Historian: bishops who deny divine punishment are 'atheists' - Corrispondenza romana
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Historian: bishops who deny divine punishment are ‘atheists’

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(Jules Gomes, Church Militant – May 22, 2020) Sacred Scripture, theologians, and saints are “univocal” in declaring that God punishes the three principal vices of men – pride, luxury and avarice with the three-fold scourge of war, plague and famine, an eminent Catholic historian has stated. 

Speaking at the Rome Life Forum on Thursday, Prof. Roberto de Mattei castigated “men of the Church” who “today with ever greater force reject the idea of divine punishment.” 

“When it is the very men of the Church who deny the idea of divine punishment, this means that the punishment is already underway and is irremediable,” de Mattei said, lamenting that bishops across the world were “rejecting punishment because they reject the judgment of God, which they replace with the judgment of the world.”

Quoting Abp. Mario Delpini of Milan who during the Wuhan virus pandemic claimed “it is a pagan idea to think God sends scourges,” de Mattei responded: “In reality, thinking that God does not send scourges makes someone not a pagan but an atheist. The fact that this is exactly what many bishops throughout the world think means that the Catholic episcopate throughout the world is immersed in atheism. And this is a sign of a divine chastisement that is already under way.” 


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The Italian historian, who recently authored Love for the Papacy and Filial Resistance to the Pope in the History of the Church, quoted Pope Pius XII’s words from the book of Revelation, which portray the second, third, and fourth horsemen of the apocalypse as war, hunger, and death, lamenting that the “primary forbidden topic” in the Catholic world today “is that of judgment and divine retribution in history.”

Distinguishing between a particular judgement after death and a universal second judgement as “an article of faith,” de Mattei explained how nations will also be judged since “nations are also called to fulfill the designs of Divine Providence and therefore must conform themselves to the divine will that rules and governs the universe.”

For individuals, “the reward or punishment may apply either during their earthly life or in eternity, but for nations, which do not have an eternal life, the reward or punishment can be applied only within the course of history,” he stressed. “All the misfortunes that strike the nations over the course of their history have a significance.”


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Moreover, for both individuals and for nations, while “the universal judgment is the culminating moment of divine judgment, God does not limit Himself to judging only in that hour” but “He judges from the moment of the creation of the universe,” the historian, who has authored 30 books, pointed out. 

And “whatever the secondary causes may be, God is always the first cause: everything depends on Him,” explaining how “in contrast to trials that befall individual men, evils that afflict nations are always punishments.”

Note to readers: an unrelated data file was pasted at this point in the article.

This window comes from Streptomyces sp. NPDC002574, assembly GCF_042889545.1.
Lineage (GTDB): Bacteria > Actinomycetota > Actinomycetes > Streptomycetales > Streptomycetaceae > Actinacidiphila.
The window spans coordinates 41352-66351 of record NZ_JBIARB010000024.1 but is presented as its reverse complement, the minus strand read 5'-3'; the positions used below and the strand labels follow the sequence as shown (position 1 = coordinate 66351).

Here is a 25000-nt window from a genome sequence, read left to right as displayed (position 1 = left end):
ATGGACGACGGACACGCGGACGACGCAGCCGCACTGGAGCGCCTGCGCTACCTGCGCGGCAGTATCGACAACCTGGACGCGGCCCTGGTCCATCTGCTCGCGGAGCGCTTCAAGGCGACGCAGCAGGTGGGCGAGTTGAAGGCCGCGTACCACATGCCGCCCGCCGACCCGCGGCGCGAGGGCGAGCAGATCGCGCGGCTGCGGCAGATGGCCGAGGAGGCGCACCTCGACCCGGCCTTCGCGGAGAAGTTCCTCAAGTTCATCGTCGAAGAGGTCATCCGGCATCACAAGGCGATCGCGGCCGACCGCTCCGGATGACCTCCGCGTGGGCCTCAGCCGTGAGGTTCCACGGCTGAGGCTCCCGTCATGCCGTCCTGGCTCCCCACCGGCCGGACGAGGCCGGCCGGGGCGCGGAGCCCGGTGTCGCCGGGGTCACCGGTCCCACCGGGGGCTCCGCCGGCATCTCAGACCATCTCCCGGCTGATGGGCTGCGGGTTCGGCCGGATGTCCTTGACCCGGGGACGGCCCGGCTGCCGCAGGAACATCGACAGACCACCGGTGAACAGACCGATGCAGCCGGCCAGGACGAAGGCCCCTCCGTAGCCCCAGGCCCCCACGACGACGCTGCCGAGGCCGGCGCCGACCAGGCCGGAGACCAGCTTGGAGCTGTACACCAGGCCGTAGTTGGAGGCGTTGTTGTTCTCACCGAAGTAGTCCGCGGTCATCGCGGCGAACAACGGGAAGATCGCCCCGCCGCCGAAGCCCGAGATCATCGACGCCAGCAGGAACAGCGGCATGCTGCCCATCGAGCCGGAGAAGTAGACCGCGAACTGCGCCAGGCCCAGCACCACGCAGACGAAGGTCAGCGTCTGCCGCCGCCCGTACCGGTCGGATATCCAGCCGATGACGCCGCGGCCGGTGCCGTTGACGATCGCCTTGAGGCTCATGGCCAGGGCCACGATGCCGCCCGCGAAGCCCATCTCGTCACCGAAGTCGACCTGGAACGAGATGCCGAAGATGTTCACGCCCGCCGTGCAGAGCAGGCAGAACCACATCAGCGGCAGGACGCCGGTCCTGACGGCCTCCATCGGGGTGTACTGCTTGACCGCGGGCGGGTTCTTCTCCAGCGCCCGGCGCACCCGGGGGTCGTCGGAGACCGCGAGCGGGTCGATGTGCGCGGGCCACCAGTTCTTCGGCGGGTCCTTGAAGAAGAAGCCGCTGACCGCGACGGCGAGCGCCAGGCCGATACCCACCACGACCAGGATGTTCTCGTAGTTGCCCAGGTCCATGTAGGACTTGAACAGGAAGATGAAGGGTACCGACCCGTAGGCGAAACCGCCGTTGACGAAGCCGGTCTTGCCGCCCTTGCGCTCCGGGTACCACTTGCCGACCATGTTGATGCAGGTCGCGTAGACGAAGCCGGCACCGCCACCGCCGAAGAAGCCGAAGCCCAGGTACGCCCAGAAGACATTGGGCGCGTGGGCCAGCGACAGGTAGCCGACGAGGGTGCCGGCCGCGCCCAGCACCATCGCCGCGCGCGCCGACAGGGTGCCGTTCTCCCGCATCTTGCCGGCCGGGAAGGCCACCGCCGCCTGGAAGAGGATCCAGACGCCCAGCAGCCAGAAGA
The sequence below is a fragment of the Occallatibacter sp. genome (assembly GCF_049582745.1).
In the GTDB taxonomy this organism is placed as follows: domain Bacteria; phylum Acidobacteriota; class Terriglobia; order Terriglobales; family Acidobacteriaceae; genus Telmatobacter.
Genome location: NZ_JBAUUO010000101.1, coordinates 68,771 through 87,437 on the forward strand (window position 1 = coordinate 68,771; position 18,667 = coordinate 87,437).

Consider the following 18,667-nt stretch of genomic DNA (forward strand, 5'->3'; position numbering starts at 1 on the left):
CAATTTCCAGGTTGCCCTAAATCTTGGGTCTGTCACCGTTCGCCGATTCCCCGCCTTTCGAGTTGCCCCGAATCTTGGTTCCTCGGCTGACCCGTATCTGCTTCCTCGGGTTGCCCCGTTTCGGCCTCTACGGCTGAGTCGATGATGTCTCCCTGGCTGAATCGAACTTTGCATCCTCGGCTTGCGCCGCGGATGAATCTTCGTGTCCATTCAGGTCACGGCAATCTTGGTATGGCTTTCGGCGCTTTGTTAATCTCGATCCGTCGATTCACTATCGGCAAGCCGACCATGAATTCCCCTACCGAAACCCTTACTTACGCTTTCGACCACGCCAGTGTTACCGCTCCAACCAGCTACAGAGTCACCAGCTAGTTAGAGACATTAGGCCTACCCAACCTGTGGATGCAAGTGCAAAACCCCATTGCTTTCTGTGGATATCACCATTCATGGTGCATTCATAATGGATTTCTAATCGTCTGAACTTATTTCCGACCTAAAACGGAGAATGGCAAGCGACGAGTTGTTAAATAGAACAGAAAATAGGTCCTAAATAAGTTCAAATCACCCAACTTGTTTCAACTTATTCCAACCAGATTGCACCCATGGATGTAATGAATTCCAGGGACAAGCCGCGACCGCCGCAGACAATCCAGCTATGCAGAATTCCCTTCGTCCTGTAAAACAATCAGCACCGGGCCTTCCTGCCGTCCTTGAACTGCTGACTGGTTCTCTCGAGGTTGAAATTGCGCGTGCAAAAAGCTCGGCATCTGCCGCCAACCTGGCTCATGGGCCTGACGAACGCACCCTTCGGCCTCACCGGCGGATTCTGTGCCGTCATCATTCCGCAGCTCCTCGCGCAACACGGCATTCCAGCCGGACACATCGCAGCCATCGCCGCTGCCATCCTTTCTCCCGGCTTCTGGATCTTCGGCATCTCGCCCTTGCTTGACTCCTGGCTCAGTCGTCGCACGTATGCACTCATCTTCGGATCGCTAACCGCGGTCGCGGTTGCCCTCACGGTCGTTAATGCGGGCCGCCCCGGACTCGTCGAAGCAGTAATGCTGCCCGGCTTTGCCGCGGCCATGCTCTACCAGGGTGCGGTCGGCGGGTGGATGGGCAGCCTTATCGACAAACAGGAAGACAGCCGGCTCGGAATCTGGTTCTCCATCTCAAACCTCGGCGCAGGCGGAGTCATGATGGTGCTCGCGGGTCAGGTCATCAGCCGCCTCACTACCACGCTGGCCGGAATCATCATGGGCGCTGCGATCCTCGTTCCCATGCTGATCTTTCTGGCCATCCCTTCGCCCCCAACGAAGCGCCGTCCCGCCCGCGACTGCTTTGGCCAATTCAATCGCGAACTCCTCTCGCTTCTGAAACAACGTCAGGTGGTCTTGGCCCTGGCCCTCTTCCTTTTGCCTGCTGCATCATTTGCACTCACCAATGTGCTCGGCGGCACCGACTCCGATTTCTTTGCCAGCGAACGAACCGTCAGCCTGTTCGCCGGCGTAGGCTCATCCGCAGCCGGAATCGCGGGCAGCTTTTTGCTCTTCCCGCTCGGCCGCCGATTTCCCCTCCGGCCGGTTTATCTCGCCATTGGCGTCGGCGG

“To say that a scourge could be ‘a trial’ for a nation does not make any sense. It could be a trial for the individual men of a particular nation, but not for the nation as a whole, because nations receive their punishment in time, not in eternity,” de Mattei elaborated.


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“The punishments of a nation increase in proportion to the sins of a nation. And in proportion to the increase of their sins, the wicked also increase their rejection of the idea of punishment, as Voltaire did in his blasphemous Poem on The Disaster in Lisbon, written after the terrible earthquake that destroyed the capital of Portugal in 1755,” he added.

Professor de Mattei, who is director of the Lepanto Foundation, reiterated Mary’s warning at Fatima announcing “that if the world continued to offend God it would be punished through war, famine, and persecutions of the Church and the Holy Father and that ‘various nations will be annihilated.'”

“But today, one hundred years after the apparitions at Fatima … has the world ceased offending God?” he asked. “Is the divine law perhaps less transgressed, the Gospel less abandoned, the sanctuary less profaned?”

Do we not see sins that cry out for vengeance before the face of God such as abortion and sodomy justified, exalted, and protected by the laws of nations?” De Mattei pondered. “Have we not seen the Pachamama idol welcomed and venerated even within the holy precincts of the Vatican? Should all of this not be judged by God by now?”

Concluding with a note of hope, de Mattei echoed the words of Pope Pius XII observing that the first horseman of the book of Revelation, preceding the other three horsemen of war, hunger and death, was the Lord Jesus Christ riding with a crown on his head.

“The visionary-evangelist did not see only the ruin caused by sin, war, hunger, and death; he also saw first and foremost the victory of Christ,” he said. “And indeed the path of the Church down the centuries is but a via crucis, but it is also in every age a triumphal march.”